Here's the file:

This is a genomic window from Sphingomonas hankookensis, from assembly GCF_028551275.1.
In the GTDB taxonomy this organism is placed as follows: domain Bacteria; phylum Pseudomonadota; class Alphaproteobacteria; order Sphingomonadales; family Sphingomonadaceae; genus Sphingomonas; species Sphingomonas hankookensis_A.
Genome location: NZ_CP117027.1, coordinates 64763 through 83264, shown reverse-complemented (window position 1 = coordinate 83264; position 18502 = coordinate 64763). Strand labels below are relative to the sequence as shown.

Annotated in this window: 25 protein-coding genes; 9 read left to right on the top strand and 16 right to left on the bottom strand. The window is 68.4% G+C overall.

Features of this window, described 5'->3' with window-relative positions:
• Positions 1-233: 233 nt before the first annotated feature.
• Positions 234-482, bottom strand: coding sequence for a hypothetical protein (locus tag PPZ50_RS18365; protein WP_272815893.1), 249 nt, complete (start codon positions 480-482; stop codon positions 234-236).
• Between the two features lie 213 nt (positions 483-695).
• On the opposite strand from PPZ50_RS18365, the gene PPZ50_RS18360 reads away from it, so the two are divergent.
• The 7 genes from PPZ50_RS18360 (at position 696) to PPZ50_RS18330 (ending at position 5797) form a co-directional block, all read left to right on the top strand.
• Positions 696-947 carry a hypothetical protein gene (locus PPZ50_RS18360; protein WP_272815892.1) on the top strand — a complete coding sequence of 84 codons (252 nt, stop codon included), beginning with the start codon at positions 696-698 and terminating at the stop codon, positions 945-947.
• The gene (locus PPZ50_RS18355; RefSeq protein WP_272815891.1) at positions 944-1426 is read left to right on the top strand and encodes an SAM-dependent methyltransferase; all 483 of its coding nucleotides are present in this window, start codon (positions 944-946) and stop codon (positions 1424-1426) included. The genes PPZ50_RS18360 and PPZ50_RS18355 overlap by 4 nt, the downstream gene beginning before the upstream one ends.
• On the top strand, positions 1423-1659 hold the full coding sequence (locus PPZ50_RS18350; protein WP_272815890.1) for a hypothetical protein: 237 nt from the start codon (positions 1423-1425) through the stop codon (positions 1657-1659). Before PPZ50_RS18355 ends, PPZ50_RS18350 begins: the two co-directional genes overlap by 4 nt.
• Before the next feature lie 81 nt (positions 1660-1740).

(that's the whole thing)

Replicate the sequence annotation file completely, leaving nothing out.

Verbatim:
This is a genomic window from Sphingomonas hankookensis, from assembly GCF_028551275.1.
In the GTDB taxonomy this organism is placed as follows: domain Bacteria; phylum Pseudomonadota; class Alphaproteobacteria; order Sphingomonadales; family Sphingomonadaceae; genus Sphingomonas; species Sphingomonas hankookensis_A.
Genome location: NZ_CP117027.1, coordinates 64763 through 83264, shown reverse-complemented (window position 1 = coordinate 83264; position 18502 = coordinate 64763). Strand labels below are relative to the sequence as shown.

Annotated in this window: 25 protein-coding genes; 9 read left to right on the top strand and 16 right to left on the bottom strand. The window is 68.4% G+C overall.

Features of this window, described 5'->3' with window-relative positions:
• Positions 1-233: 233 nt before the first annotated feature.
• Positions 234-482, bottom strand: coding sequence for a hypothetical protein (locus tag PPZ50_RS18365; protein WP_272815893.1), 249 nt, complete (start codon positions 480-482; stop codon positions 234-236).
• Between the two features lie 213 nt (positions 483-695).
• On the opposite strand from PPZ50_RS18365, the gene PPZ50_RS18360 reads away from it, so the two are divergent.
• The 7 genes from PPZ50_RS18360 (at position 696) to PPZ50_RS18330 (ending at position 5797) form a co-directional block, all read left to right on the top strand.
• Positions 696-947 carry a hypothetical protein gene (locus PPZ50_RS18360; protein WP_272815892.1) on the top strand — a complete coding sequence of 84 codons (252 nt, stop codon included), beginning with the start codon at positions 696-698 and terminating at the stop codon, positions 945-947.
• The gene (locus PPZ50_RS18355; RefSeq protein WP_272815891.1) at positions 944-1426 is read left to right on the top strand and encodes an SAM-dependent methyltransferase; all 483 of its coding nucleotides are present in this window, start codon (positions 944-946) and stop codon (positions 1424-1426) included. The genes PPZ50_RS18360 and PPZ50_RS18355 overlap by 4 nt, the downstream gene beginning before the upstream one ends.
• On the top strand, positions 1423-1659 hold the full coding sequence (locus PPZ50_RS18350; protein WP_272815890.1) for a hypothetical protein: 237 nt from the start codon (positions 1423-1425) through the stop codon (positions 1657-1659). Before PPZ50_RS18355 ends, PPZ50_RS18350 begins: the two co-directional genes overlap by 4 nt.
• Before the next feature lie 81 nt (positions 1660-1740).